Home > Health Conditions in Detention, News Round-Up, Recent Post > News Round-Up (1/10/10) – The Dangers of Detention: Illness and Death in U.S. Custody

News Round-Up (1/10/10) – The Dangers of Detention: Illness and Death in U.S. Custody

Sarah S. Willen

Just as we were dotting ‘i’s and crossing ‘t’s for this latest news round-up, Nina Bernstein’s front-page article in today’s New York Times, “Officials Hid Truth About Immigrant Deaths in Jail,” hammered home the risks and dangers of being ill or injured in a United States immigration prison.  The piece foregrounds the 2007 deaths – in ICE custody – of Nery Romero, originally from El Salvador, and Boubacar Bah, originally from Guinea.

Bernstein’s reporting was facilitated by the recent release of thousands of pages of confidential documents – among them memos, draft reports, “talking points,” and Blackberry messages – to the NYT and the ACLU under the Freedom of Information Act.

In a companion piece, “Documents Reveal Earlier Immigrant Deaths,” Bernstein shows that these deaths are part of a much longer tale of abuse and neglect. Here she focuses on two detainees: Miguel J. Rodriguez Gonzales, who had end-stage renal disease, diabetes, and chronic heart failure, and Hiu Lui Ng, who suffered from a broken spine and severely advanced, yet undiagnosed, terminal cancer. Not only were Gonzales and Ng denied appropriate care, but they also were physically abused, ridiculed, and humiliated in California and Rhode Island detention centers respectively. And like Romero and Bah, both died in prison under ICE custody.

According to official ICE statistics, 107 people have died in immigration prisons since the agency’s creation as a branch of Homeland Security in October 2003. (By way of comparison, the number was around 62 when Washington Post writer Darryl Frears reported on several similar cases in June and August 2007.) Although the release of these latest findings and figures is valuable and welcome, there is no reason to believe that transparency alone will improve immigrant detainees’ access to health care or bring the horrifying phenomena of medical neglect, prisoner abuse, and cover-up of detainee deaths to a halt.

Many hold ICE directly responsible, yet we cannot forget that many immigrant detainees are held in prisons operated by private, for-profit corporations like GEO (formerly Wackenhut). In a recent Boston Review article and related interview on NPR’s Fresh Air, for instance, journalist Tom Barry reports on the death of detainee Jesus Manuel Galindo, who died in solitary confinement in a privately run prison in Pecos, Texas, on December 12th, 2008. According to Galindo’s family members, who were in daily contact with him until shortly before his death, prison guards repeatedly refused to provide him with medications needed to treat his severe epilepsy. Instead Galindo (like Boubacar Bah, as described by Bernstein) was locked up in “the hole” – solitary confinement – and ignored by prison guards. When Galindo died on alone on December 12th, 2008, it took guards between three and five hours to notice.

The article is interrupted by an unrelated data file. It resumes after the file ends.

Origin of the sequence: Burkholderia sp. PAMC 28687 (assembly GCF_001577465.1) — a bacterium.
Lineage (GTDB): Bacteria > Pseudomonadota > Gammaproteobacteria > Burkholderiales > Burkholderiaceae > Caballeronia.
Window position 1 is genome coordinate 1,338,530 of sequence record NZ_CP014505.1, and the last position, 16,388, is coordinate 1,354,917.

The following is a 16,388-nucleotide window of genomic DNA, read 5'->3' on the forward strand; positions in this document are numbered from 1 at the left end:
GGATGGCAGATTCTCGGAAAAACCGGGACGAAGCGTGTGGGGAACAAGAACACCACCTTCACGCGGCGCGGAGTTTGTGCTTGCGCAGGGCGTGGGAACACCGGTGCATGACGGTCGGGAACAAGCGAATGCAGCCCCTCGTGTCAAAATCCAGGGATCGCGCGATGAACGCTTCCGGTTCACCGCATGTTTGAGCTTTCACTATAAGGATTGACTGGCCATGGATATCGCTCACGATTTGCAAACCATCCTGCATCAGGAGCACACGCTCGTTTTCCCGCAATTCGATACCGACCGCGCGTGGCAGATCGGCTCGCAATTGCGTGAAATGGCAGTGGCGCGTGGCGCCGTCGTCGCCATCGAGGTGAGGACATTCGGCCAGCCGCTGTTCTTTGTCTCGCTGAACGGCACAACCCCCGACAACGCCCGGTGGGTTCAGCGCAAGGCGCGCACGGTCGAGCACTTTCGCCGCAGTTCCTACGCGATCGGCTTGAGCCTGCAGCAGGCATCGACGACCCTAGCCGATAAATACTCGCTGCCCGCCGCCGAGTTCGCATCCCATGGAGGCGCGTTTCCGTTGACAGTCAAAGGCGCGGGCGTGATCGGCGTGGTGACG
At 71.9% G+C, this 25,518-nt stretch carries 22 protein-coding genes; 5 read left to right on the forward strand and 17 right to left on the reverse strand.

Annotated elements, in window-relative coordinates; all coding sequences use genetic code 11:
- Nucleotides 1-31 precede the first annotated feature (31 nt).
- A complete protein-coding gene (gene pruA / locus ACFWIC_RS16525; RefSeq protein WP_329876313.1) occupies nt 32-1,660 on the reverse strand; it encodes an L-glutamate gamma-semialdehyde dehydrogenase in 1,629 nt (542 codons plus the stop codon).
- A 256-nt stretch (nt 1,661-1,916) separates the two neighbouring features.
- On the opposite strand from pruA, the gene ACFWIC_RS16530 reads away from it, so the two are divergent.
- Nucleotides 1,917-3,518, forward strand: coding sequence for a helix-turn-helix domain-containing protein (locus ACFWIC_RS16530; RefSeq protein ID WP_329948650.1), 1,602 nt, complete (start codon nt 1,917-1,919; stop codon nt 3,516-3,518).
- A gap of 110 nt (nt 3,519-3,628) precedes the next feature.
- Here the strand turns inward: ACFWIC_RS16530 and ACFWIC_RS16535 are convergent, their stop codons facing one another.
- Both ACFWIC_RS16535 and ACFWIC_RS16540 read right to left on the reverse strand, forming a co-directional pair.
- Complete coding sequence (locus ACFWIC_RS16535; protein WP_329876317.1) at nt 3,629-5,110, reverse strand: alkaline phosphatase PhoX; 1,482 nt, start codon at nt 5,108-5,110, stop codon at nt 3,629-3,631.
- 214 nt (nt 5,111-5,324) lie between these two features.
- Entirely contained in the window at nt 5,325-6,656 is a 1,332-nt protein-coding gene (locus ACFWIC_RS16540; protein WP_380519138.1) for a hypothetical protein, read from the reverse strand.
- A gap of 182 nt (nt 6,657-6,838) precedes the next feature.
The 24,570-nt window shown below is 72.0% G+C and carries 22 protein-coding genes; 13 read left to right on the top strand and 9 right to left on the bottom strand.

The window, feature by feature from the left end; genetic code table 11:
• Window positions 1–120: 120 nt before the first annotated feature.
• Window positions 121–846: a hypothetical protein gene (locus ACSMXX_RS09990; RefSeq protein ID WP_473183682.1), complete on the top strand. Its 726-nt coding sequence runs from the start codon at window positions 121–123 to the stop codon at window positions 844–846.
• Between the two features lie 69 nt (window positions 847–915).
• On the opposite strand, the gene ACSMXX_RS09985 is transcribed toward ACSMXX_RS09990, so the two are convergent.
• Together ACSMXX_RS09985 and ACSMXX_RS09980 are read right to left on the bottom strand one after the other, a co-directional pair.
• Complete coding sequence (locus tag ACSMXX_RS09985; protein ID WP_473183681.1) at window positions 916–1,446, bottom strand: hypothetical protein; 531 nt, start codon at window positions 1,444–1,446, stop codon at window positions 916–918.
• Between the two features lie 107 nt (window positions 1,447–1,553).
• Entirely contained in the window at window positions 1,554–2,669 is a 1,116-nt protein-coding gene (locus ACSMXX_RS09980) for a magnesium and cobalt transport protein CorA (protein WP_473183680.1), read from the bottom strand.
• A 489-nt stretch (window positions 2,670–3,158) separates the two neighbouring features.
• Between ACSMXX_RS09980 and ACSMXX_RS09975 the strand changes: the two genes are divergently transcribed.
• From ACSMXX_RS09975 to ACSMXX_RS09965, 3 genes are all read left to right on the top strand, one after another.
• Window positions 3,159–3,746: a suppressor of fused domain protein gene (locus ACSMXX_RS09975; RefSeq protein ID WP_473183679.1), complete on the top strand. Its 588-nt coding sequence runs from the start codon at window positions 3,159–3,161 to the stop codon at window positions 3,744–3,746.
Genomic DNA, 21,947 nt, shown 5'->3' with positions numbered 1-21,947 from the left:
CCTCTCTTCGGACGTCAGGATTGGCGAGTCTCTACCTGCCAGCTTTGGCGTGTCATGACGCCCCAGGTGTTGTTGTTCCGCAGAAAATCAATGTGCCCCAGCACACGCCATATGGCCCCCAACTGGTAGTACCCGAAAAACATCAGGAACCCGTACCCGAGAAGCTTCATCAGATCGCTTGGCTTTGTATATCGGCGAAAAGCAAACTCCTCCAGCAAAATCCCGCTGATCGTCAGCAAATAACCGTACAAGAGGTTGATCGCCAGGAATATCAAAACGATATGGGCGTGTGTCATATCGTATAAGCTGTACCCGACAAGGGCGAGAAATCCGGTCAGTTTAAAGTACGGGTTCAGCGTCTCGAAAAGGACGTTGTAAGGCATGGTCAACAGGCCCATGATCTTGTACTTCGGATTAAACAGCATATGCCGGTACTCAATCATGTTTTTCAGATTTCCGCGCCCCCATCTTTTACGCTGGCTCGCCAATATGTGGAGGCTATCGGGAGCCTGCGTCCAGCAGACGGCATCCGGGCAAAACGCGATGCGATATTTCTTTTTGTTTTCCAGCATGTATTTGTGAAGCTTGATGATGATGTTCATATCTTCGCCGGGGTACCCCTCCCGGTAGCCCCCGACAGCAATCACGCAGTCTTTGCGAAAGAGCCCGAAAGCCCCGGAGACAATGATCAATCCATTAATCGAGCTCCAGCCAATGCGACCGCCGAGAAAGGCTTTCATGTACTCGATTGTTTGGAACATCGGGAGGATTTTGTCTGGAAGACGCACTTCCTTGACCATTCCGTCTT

According to attorney Miguel Torres, who has filed a wrongful death suit on behalf of Galindo’s family (including his U.S. citizen children), Galindo’s mother and fellow inmates “repeatedly urged prison officials to give Galindo his medication and to get him out of the security housing unit (SHU)—solitary confinement—where he had been placed for medical observation in November after an emergency stay at an area hospital due to a severe seizure,” Barry writes. Galindo’s mother had even “mailed the prison his medical records, but they sent them back with a curt note that said, ‘Don’t send these again.’”

(In December 2009, relatives and protestors gathered in Pecos to commemorate the one-year anniversary of both Galindo’s death and of the “solidarity demonstrations” – described by prison officials as riots – that broke out among fellow detainees to protest the lack of medical care and intolerable prison conditions that led to Galindo’s death. Click here for more on the December 2008 “motin,” or “mutiny,” in the Pecos Prison.)

Beyond the media mainstream, we stumbled upon another recent story involving a similar suit against ICE, the Division of Customs Enforcement, Homeland Security, and various individuals surrounding the death of Juan Carlos Baires, an HIV-positive detainee who was denied medications and died of a staph infection at the Lerdo Jail in Kern County, California. Baires’ family, along with Teofilo Miranda, another detainee denied care for HIV, seek punitive damages for medical indifference, negligence and malpractice, and constitutional violations.

These and related reports suggest that U.S. immigration prisons are engaged in the regular and systematic violation of detainees’ basic human rights. Most of these detainees possess no criminal record whatsoever, which makes these incidents all the more appalling. As attorney Joshua Bardavid, who represented deceased former detainee Hiu Lui Ng, told Nina Bernstein, “There are tremendous acts of cruelty, and these are not just rogue individuals.  If there’s a common thread, it’s the system. It really is a systemic problem.”

Now that ICE has finally released a trove of confidential documentation concerning the 107 detainees who have died in its custody, a crucial question stands before us: What sorts of additional reporting, critical analysis, and action are needed to move from straightforward recognition of this systemic problem to the development and implementation of an effective, just, system-wide solution?

Sarah S. Willen, PhD, MPH is Assistant Professor of Anthropology at Southern Methodist University and a founding member of the ACCESS DENIED blog team.

Nolan Kline and Jessica Mulligan contributed background research for this update.

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